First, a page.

When I was a child, my dad and his family were all ‘serious’ amateur photographers and one uncle was a professional photographer. As I was the first grandchild on this side of the family there is a massive collection of photos and slides, all showcasing my childhood cuteness. About 10 years ago, our Christmas family gathering began to include a slide show of family pictures. Over time, the slide show went digital and we added video as well.
My grandparents have and had albums full of photos. My mom recently started to go through her collection of albums as well. Old brown and orange-flowered albums, creased plastic page covers, and pictures with dates in the bottom corner written in blue ink; Florida trip, 1976; or Christmas, 1981. There was an album of me and of each of my brothers and I remember sitting in a warm sunny spot in the living room on wintry Sunday afternoons, looking at pictures of us.
On my parent’s last visit, my mom brought along a box of photos for me and my brother to divide. I looked at the pile of photos apprehensively. I had no idea what I was supposed to do with them. Scan them? Make a photo book? Put the box under the bed?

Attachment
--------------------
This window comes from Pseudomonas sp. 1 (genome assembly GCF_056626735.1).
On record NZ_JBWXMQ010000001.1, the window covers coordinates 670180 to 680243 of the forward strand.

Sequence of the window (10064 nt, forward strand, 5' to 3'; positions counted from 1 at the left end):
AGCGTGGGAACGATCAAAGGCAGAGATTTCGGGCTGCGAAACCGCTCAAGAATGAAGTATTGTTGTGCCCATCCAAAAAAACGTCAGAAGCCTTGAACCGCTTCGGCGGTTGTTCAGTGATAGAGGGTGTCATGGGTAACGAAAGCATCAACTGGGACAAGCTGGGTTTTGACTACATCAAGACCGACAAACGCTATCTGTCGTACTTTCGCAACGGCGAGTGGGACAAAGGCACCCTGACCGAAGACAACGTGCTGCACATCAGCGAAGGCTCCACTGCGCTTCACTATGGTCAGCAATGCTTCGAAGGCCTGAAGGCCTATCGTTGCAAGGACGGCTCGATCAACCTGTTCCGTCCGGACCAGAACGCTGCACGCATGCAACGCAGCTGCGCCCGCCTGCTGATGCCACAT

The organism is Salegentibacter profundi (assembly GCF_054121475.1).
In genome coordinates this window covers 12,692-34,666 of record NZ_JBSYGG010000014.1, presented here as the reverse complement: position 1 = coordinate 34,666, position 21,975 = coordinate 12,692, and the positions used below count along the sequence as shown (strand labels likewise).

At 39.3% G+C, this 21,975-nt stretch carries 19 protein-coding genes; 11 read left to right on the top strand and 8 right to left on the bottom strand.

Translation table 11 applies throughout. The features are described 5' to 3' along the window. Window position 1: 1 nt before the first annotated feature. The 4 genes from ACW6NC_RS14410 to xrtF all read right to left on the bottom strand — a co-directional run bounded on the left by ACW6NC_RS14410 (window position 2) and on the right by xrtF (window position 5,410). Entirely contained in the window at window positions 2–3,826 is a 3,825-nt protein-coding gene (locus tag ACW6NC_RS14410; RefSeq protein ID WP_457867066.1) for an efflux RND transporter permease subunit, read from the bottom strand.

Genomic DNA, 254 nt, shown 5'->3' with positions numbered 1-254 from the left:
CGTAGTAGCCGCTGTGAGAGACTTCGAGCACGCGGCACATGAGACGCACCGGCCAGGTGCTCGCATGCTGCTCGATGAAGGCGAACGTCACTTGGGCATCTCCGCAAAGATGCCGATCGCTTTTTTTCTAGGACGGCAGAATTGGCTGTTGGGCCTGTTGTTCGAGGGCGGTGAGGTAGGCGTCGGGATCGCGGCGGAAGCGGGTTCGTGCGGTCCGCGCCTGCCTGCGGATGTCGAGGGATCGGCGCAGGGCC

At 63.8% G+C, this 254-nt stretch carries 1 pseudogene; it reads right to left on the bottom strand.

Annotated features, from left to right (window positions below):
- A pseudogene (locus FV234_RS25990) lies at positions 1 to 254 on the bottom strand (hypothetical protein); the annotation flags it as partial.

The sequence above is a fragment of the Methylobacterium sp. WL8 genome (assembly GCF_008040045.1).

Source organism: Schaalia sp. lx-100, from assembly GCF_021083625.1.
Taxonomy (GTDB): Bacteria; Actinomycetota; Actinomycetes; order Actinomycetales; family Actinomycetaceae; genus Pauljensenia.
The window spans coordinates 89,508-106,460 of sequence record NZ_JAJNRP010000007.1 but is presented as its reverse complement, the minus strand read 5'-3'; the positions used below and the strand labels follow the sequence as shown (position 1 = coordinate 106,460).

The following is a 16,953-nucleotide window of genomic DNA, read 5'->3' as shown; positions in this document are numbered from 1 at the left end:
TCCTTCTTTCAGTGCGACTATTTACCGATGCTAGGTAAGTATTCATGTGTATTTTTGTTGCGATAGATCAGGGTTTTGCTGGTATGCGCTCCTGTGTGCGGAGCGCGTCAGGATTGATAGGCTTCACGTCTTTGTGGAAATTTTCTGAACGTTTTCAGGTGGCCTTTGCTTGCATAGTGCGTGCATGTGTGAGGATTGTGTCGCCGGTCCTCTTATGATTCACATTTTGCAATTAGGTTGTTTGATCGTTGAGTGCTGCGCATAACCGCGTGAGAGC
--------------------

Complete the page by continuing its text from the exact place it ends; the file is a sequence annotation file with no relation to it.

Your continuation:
We don’t have photo albums of our kids. We never even get as far as having photos printed. The pictures sit in our iPhoto drive and show up as screens savers on our computers and our AppleTV. My son can scroll through the photos on the iPad in between games of Angry Birds.
Now, when we take pictures of the kids, they barely stand still long enough for us to click the button and then they run up, “Can I see? Let me see!” They have no idea what “film” is and we no longer have the need to wait for just the right shot. We document activities endlessly and then watch ourselves on slide shows as soon as we get back inside.
So what am I saying? Just that it’s a different world when it comes to taking pictures of your children. And also that maybe it’s time to do something with our ridiculously huge digital folder full of photos.